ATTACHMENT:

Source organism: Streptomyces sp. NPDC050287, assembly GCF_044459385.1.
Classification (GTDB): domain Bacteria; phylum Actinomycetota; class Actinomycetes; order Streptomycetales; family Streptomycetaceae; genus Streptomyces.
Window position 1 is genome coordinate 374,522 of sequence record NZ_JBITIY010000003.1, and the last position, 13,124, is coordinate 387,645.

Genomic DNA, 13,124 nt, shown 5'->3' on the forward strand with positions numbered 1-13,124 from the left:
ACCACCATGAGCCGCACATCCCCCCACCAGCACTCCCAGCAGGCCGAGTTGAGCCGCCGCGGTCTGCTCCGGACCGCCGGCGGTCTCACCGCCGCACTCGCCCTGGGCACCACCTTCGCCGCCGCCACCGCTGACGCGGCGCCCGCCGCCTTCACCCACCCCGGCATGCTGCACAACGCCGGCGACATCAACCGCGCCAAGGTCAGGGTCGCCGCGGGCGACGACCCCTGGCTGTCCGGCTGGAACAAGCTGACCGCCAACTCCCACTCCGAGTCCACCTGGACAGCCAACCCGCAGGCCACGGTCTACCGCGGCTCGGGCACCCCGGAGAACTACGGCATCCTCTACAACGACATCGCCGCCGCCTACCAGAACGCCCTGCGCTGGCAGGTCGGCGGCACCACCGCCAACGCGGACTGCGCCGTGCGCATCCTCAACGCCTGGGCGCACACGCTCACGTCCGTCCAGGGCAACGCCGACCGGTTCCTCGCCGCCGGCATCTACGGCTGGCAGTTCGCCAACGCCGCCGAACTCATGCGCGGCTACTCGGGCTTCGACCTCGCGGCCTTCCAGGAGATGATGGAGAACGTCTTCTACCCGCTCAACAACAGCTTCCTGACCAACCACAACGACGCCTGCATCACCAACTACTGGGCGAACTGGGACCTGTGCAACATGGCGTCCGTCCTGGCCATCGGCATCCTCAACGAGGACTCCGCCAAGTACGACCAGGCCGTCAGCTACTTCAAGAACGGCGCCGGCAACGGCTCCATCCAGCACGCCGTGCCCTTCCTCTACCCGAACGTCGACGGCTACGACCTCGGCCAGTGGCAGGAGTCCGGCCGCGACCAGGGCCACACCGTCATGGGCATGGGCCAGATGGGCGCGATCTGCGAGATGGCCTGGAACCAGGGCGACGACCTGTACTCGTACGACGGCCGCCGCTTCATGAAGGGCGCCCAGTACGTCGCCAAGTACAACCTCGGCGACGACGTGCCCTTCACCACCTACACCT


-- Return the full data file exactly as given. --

Source organism: Streptomyces sp. NPDC050287, assembly GCF_044459385.1.
Classification (GTDB): domain Bacteria; phylum Actinomycetota; class Actinomycetes; order Streptomycetales; family Streptomycetaceae; genus Streptomyces.
Window position 1 is genome coordinate 374,522 of sequence record NZ_JBITIY010000003.1, and the last position, 13,124, is coordinate 387,645.

Genomic DNA, 13,124 nt, shown 5'->3' on the forward strand with positions numbered 1-13,124 from the left:
ACCACCATGAGCCGCACATCCCCCCACCAGCACTCCCAGCAGGCCGAGTTGAGCCGCCGCGGTCTGCTCCGGACCGCCGGCGGTCTCACCGCCGCACTCGCCCTGGGCACCACCTTCGCCGCCGCCACCGCTGACGCGGCGCCCGCCGCCTTCACCCACCCCGGCATGCTGCACAACGCCGGCGACATCAACCGCGCCAAGGTCAGGGTCGCCGCGGGCGACGACCCCTGGCTGTCCGGCTGGAACAAGCTGACCGCCAACTCCCACTCCGAGTCCACCTGGACAGCCAACCCGCAGGCCACGGTCTACCGCGGCTCGGGCACCCCGGAGAACTACGGCATCCTCTACAACGACATCGCCGCCGCCTACCAGAACGCCCTGCGCTGGCAGGTCGGCGGCACCACCGCCAACGCGGACTGCGCCGTGCGCATCCTCAACGCCTGGGCGCACACGCTCACGTCCGTCCAGGGCAACGCCGACCGGTTCCTCGCCGCCGGCATCTACGGCTGGCAGTTCGCCAACGCCGCCGAACTCATGCGCGGCTACTCGGGCTTCGACCTCGCGGCCTTCCAGGAGATGATGGAGAACGTCTTCTACCCGCTCAACAACAGCTTCCTGACCAACCACAACGACGCCTGCATCACCAACTACTGGGCGAACTGGGACCTGTGCAACATGGCGTCCGTCCTGGCCATCGGCATCCTCAACGAGGACTCCGCCAAGTACGACCAGGCCGTCAGCTACTTCAAGAACGGCGCCGGCAACGGCTCCATCCAGCACGCCGTGCCCTTCCTCTACCCGAACGTCGACGGCTACGACCTCGGCCAGTGGCAGGAGTCCGGCCGCGACCAGGGCCACACCGTCATGGGCATGGGCCAGATGGGCGCGATCTGCGAGATGGCCTGGAACCAGGGCGACGACCTGTACTCGTACGACGGCCGCCGCTTCATGAAGGGCGCCCAGTACGTCGCCAAGTACAACCTCGGCGACGACGTGCCCTTCACCACCTACACCT